OK I'm crying ------ reminds me of when we spent the last couple hours with
our Tigger at home, holding him and telling him how much we loved him. Thank
you for taking such good care of Zorro.
Ardy


-----Original Message-----
From: Felvtalk [mailto:felvtalk-boun...@felineleukemia.org] On Behalf Of
kresch...@mchsi.com
Sent: Monday, October 16, 2017 10:24 PM
To: felvtalk@felineleukemia.org
Subject: [Felvtalk] He went on his own time. . .

Good Evening to all who just responded to Robert's "Anyone still there"
email. This is my first post and I stumbled upon this site in my frantic
effort to get info on FelV. Our tuxedo, Zorro, was with us barely a year
when FelV took him in less than two weeks. I first saw him among the weeds
and shrubs of my lower garden as he darted about, perhaps pursuing a field
mouse. Over the next few weeks  I steadily coaxed him closer to the house
with food, water and my appearances. Eventually he was on the back porch
daily meowing for breakfast and our Teddy Bear dog, Oliver, watched Zorro
eat from the other side of the screen door. By late September Zorro was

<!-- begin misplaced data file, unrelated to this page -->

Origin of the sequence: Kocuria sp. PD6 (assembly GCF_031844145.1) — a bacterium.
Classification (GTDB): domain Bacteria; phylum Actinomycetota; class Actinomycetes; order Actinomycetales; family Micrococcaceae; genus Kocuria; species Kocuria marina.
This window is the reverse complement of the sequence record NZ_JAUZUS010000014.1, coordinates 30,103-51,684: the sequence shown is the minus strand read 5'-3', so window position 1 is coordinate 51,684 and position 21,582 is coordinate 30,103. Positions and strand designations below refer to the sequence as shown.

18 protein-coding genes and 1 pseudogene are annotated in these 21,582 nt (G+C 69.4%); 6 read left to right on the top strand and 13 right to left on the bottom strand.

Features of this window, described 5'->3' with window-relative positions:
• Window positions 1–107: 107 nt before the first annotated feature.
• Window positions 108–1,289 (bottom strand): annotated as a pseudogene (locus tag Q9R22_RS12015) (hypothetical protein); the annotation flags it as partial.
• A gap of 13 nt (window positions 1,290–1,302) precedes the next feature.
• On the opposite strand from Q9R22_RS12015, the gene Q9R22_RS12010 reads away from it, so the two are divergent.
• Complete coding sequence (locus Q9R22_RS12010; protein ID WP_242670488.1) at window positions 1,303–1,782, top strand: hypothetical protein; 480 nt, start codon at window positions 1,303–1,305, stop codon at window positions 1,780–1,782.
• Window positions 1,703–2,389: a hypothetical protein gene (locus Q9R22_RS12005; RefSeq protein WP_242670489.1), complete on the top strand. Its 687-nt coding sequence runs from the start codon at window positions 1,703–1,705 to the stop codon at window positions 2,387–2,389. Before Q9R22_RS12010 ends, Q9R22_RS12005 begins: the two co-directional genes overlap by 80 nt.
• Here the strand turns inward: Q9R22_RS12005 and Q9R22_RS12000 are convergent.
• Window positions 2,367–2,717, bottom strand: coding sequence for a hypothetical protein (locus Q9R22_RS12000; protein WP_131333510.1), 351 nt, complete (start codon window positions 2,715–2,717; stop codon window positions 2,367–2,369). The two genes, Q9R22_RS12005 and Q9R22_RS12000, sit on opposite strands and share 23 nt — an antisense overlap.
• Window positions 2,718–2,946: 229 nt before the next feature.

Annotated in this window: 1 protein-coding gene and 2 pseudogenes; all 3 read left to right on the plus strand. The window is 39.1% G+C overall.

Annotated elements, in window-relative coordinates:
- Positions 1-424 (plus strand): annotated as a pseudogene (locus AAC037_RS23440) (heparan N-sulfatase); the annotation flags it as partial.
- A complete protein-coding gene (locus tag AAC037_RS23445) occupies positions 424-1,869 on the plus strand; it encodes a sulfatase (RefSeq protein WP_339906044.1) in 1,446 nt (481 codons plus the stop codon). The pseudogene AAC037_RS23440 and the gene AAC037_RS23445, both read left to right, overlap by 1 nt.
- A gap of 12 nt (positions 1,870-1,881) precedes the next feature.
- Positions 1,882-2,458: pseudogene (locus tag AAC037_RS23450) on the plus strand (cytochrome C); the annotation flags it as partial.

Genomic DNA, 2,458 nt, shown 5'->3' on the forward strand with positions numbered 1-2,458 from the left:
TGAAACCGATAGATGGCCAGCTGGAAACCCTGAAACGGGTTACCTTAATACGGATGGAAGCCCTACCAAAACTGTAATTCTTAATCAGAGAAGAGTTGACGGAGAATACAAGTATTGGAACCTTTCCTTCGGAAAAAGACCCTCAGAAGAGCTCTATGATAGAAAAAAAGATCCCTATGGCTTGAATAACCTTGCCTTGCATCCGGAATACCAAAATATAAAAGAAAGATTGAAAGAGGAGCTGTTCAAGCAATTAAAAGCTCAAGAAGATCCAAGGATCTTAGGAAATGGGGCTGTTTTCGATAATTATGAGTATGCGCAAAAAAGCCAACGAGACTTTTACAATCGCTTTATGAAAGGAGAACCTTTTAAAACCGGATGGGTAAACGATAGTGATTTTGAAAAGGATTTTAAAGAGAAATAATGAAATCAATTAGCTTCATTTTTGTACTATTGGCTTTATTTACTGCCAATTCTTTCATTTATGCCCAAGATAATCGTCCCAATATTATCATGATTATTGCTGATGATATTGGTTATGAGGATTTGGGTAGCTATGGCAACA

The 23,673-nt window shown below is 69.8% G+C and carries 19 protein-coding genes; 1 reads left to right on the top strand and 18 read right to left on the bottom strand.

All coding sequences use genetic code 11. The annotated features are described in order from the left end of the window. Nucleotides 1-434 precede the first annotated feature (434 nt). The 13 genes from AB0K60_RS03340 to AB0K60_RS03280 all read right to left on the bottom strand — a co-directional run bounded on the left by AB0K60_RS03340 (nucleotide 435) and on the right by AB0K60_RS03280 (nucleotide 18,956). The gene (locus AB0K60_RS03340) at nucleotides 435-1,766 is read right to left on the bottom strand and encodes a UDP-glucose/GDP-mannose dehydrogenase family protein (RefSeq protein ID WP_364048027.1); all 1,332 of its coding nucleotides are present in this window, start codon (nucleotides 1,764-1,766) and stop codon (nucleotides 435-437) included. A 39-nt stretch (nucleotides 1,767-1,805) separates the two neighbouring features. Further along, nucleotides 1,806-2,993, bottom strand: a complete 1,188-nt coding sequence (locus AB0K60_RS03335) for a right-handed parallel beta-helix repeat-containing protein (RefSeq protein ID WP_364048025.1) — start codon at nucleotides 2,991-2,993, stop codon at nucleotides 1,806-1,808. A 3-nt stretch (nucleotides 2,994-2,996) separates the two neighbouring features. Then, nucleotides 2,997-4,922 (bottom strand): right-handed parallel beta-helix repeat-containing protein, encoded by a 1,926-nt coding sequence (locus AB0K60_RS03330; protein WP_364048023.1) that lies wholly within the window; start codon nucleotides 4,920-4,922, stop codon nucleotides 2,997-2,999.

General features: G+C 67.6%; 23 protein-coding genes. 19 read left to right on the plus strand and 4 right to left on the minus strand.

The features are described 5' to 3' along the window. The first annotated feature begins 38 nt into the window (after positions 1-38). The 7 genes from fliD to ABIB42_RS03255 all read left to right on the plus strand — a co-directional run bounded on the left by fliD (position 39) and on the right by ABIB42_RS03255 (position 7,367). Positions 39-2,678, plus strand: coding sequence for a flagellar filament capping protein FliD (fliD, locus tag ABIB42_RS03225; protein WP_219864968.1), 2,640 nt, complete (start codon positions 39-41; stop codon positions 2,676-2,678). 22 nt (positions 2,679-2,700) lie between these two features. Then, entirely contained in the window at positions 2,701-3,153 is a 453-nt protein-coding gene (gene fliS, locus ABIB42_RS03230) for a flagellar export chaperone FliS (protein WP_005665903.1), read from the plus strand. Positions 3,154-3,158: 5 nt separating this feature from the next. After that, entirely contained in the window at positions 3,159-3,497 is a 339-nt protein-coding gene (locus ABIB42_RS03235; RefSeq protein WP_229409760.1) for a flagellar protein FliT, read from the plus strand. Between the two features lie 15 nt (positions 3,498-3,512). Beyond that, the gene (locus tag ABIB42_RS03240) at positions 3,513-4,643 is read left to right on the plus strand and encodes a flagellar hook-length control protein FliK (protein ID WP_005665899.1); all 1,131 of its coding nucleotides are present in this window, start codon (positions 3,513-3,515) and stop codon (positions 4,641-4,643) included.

eating in the house, finding the litter box and purring so loudly he could
be heard from ten feet away. 

Zorro was neutered, vaccinated and checked over and quickly became the
kindest, most lovable cat I've ever had and at 70 I've had a few! We all
spent a wonderful year plus together and Oliver became so accepting of Zorro
that he allowed himself to be groomed my him. All this came crashing down
six weeks ago. Zorro slept more, did not jump into bed with me and though he
ate, he ate in little spurts. We took him in, tried some antibiotics first
since he had a fever but nothing changed. Then the blood tests; then the
devastating news: FeLV. The Vet suggested we consider putting Zorro down
since it was incurable. I said Zorro will decide that action. For the next
ten days we bought time with Zorro using a coticosteroid via pills. But the
inevitable came suddenly three Monday evenings back. Zorro was slowly
walking and then just laid down. His breathing became labored and I lay down
next to him whispering in his ears and stroking his side. I told him to go,
he'd done it on his terms and w  ithing five minutes he was still. 

We've buried him with his bed and special blanket to cover him and keep the
soil off. He's now beneath a tree near where I first saw him.

Ken Resch

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